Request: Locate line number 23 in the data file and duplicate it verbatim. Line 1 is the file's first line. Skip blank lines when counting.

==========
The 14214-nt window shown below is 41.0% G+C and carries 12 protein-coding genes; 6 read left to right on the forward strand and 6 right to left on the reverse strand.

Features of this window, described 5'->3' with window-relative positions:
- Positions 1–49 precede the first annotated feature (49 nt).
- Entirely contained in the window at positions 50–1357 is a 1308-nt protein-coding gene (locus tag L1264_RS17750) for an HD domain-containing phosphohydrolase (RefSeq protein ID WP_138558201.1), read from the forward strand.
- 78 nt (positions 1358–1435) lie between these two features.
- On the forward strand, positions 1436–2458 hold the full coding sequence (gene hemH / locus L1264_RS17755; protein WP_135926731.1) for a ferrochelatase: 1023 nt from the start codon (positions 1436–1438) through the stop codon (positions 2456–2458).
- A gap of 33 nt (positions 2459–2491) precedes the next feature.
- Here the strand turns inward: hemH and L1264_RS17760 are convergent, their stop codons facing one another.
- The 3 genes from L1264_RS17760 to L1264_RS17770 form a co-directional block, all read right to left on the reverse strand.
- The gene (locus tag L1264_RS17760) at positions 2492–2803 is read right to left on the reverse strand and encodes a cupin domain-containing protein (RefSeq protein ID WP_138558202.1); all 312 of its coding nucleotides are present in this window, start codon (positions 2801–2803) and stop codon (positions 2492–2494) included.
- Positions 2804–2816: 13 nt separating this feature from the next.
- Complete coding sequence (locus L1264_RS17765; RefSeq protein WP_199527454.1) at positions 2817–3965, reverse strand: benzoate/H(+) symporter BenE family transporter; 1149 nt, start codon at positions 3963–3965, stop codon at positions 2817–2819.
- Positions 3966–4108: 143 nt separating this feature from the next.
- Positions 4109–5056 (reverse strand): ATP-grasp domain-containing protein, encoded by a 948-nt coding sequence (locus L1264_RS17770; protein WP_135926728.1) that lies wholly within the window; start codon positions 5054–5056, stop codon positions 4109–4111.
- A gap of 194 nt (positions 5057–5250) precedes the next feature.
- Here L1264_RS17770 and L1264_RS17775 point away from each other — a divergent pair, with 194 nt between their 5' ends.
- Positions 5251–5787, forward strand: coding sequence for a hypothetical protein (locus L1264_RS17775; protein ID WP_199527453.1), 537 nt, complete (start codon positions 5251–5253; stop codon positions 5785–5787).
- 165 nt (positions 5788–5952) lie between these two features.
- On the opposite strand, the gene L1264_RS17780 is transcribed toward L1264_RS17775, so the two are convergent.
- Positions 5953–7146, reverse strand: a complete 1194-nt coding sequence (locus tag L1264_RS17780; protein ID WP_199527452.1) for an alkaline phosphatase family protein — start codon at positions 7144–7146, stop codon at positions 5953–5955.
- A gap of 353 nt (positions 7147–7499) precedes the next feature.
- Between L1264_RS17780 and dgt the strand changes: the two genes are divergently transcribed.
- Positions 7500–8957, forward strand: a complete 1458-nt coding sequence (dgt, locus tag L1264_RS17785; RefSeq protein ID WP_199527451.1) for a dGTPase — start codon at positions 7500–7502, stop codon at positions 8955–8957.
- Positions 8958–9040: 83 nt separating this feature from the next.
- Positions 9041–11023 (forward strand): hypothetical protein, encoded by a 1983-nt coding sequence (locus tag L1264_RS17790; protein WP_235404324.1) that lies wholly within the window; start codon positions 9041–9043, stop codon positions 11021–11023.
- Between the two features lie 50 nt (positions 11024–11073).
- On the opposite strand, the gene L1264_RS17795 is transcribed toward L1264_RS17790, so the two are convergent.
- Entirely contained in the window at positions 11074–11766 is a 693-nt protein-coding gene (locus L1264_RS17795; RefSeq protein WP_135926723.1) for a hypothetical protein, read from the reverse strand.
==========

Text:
- Positions 7500–8957, forward strand: a complete 1458-nt coding sequence (dgt, locus tag L1264_RS17785; RefSeq protein ID WP_199527451.1) for a dGTPase — start codon at positions 7500–7502, stop codon at positions 8955–8957.